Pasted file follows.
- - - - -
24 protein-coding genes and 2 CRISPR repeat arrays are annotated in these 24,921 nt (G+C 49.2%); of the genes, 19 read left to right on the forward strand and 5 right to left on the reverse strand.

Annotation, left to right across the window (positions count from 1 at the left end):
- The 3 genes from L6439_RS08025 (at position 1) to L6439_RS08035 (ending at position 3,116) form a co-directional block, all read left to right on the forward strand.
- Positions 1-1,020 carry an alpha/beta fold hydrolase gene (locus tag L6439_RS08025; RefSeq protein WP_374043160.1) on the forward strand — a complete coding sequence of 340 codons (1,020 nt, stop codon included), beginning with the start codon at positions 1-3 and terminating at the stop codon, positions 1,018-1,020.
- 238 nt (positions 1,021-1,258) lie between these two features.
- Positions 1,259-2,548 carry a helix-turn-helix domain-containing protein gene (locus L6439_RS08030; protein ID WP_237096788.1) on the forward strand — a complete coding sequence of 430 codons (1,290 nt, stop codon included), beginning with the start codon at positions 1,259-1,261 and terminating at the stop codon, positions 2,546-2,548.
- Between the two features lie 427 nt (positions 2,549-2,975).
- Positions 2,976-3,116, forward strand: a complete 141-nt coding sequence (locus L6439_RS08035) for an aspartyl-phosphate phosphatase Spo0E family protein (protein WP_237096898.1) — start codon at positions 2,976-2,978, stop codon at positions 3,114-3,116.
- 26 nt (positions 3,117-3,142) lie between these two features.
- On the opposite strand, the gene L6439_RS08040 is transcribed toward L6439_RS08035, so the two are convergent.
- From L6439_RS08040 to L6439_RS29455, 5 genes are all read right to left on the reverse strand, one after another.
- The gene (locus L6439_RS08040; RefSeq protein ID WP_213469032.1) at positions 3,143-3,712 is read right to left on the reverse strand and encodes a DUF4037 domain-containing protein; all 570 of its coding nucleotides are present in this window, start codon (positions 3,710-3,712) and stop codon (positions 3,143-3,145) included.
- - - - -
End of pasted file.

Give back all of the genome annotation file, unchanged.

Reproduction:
24 protein-coding genes and 2 CRISPR repeat arrays are annotated in these 24,921 nt (G+C 49.2%); of the genes, 19 read left to right on the forward strand and 5 right to left on the reverse strand.

Annotation, left to right across the window (positions count from 1 at the left end):
- The 3 genes from L6439_RS08025 (at position 1) to L6439_RS08035 (ending at position 3,116) form a co-directional block, all read left to right on the forward strand.
- Positions 1-1,020 carry an alpha/beta fold hydrolase gene (locus tag L6439_RS08025; RefSeq protein WP_374043160.1) on the forward strand — a complete coding sequence of 340 codons (1,020 nt, stop codon included), beginning with the start codon at positions 1-3 and terminating at the stop codon, positions 1,018-1,020.
- 238 nt (positions 1,021-1,258) lie between these two features.
- Positions 1,259-2,548 carry a helix-turn-helix domain-containing protein gene (locus L6439_RS08030; protein ID WP_237096788.1) on the forward strand — a complete coding sequence of 430 codons (1,290 nt, stop codon included), beginning with the start codon at positions 1,259-1,261 and terminating at the stop codon, positions 2,546-2,548.
- Between the two features lie 427 nt (positions 2,549-2,975).
- Positions 2,976-3,116, forward strand: a complete 141-nt coding sequence (locus L6439_RS08035) for an aspartyl-phosphate phosphatase Spo0E family protein (protein WP_237096898.1) — start codon at positions 2,976-2,978, stop codon at positions 3,114-3,116.
- 26 nt (positions 3,117-3,142) lie between these two features.
- On the opposite strand, the gene L6439_RS08040 is transcribed toward L6439_RS08035, so the two are convergent.
- From L6439_RS08040 to L6439_RS29455, 5 genes are all read right to left on the reverse strand, one after another.
- The gene (locus L6439_RS08040; RefSeq protein ID WP_213469032.1) at positions 3,143-3,712 is read right to left on the reverse strand and encodes a DUF4037 domain-containing protein; all 570 of its coding nucleotides are present in this window, start codon (positions 3,710-3,712) and stop codon (positions 3,143-3,145) included.